The Cold War and the Berlin Wall - just as JFK envisioned it - stabilized Europe for more than a quarter of a century. But there is no such tripwire today. That is why I was more scared - despite being happy for Eastern Europe - when the Berlin Wall fell. And why we all should be scared today.

There is no such thing as a good or evil Russian leader. For a Russian leader there is only a difference between staying in power and being deposed. With energy prices remaining low; Putin must maintain a state of war footing to stay in power. He has to keep the average Russian citizen at bay, while keeping his ex-KGB oligarchs happy, by not overtaxing them, which will only exacerbate the affects of Western economic sanctions. 

So it is now back to the future. In part, Western foreign policy must - as it has been historically - remain based on maintaining insecure Russia leadership stability. We need to give Putin the wiggle room to survive. If not, the consequences may be too scary to contemplate.

One Reason For Gun Violence Today

by John Jazwiec

There are of course a lot of reasons for gun violence today. 

But one reason is the absence of natural conflict management of a generation removed from my childhood. 

I grew up with gangs. I also grew up at a time when parents told their children to walk to school. 

In order to to get to school and back I would have to confront gangs. Gangs demand respect; and you would only know that if you were exposed to them.  Back in the day they would regularly make me play "chicken". Playing "chicken" involved a gang member throwing his knife at my feet and making sure I didn't flinch. I never flinched. Then one day, the knife went through my foot. I pulled it out and kept walking. I never had a problem with gangs again.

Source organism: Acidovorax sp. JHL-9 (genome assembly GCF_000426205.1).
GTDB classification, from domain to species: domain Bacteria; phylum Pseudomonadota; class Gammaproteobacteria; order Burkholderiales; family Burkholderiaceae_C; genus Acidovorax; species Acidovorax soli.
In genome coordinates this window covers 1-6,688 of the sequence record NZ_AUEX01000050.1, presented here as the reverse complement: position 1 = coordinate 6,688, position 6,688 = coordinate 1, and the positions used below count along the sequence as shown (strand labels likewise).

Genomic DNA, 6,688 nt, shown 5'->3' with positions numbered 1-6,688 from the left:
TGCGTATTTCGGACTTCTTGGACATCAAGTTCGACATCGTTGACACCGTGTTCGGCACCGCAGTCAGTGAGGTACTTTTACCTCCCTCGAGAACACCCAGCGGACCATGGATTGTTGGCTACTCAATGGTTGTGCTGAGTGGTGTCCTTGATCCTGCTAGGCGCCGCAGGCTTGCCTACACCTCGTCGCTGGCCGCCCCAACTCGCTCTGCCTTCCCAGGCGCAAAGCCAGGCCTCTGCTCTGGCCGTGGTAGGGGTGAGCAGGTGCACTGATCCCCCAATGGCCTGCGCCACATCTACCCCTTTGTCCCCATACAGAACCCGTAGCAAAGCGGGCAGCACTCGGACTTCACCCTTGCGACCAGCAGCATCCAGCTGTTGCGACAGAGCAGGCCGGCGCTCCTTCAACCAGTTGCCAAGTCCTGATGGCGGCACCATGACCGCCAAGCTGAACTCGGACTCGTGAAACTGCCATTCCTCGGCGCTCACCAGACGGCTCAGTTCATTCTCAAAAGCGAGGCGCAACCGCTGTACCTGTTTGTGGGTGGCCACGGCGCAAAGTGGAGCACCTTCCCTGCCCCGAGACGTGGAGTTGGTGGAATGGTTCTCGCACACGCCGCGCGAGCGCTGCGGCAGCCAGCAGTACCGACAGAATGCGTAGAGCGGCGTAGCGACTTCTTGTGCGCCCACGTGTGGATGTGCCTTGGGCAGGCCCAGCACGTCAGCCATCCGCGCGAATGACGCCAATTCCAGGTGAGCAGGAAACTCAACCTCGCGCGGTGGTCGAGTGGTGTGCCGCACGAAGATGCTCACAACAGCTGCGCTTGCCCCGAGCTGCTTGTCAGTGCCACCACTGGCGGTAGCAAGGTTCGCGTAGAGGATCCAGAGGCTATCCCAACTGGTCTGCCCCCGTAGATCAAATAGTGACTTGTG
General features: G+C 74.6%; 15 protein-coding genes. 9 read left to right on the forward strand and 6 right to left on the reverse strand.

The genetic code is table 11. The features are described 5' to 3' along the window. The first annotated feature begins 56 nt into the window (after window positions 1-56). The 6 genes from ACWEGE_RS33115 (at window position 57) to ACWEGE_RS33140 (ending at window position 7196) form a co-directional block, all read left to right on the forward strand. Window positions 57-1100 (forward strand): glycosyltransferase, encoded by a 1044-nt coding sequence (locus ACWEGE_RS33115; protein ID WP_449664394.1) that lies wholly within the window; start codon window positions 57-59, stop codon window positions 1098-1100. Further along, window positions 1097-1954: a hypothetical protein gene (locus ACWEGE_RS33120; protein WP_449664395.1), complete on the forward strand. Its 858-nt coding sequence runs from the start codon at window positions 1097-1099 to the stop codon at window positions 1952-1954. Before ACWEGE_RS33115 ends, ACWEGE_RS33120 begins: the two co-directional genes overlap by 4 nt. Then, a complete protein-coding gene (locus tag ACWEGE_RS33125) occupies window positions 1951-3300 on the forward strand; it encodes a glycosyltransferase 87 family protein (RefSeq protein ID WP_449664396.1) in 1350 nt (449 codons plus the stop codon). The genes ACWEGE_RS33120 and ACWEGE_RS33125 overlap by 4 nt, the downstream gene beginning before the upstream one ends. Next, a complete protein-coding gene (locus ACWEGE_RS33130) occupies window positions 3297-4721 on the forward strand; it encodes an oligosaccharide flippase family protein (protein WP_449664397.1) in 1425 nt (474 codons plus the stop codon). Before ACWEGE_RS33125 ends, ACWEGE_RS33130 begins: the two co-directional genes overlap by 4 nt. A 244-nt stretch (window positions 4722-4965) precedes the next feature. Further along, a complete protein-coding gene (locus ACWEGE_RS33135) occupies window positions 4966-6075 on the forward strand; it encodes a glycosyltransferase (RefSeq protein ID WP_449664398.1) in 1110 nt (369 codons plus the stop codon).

I also grew up at a time when parents told their children to get out of the house and play. 

In the summer we would play baseball from sun up to sun down. Inevitably - in the absence of adult umpires - every day there was a fight based on whether some pitch was a ball or a strike. Or whether a hit was fair or foul. These fights were between friends. The fight would last about 5 minutes. And then we would make up as if nothing ever happened.

The same for football in the fall and winter.

Fights just happened every day. It was just young people engaging in conflict management without parental supervision. As we got older, the more and more we realized that the fights we stupid, and the more and more we engaged in verbal arguments/talked people out of fighting. 

Now children are sheltered from gangs and aren't allowed to "play" with their friends unless it is a parentally supervised activity. 

Hence children today don't grow up learning how to deal with natural or gang conflict management. 

Show me a kid that carries a gun today - for protection or for violence - and I will tell you, that kid has never been in a fight and is just a gun-armed coward.

It is tougher and more personal to fight with your fists and take a punch. While it is easy and less personal is to shoot somebody. It's as if today's children play only violent video games in their homes and when they leave their homes, guns are just a "gutless" extension of a virtual world.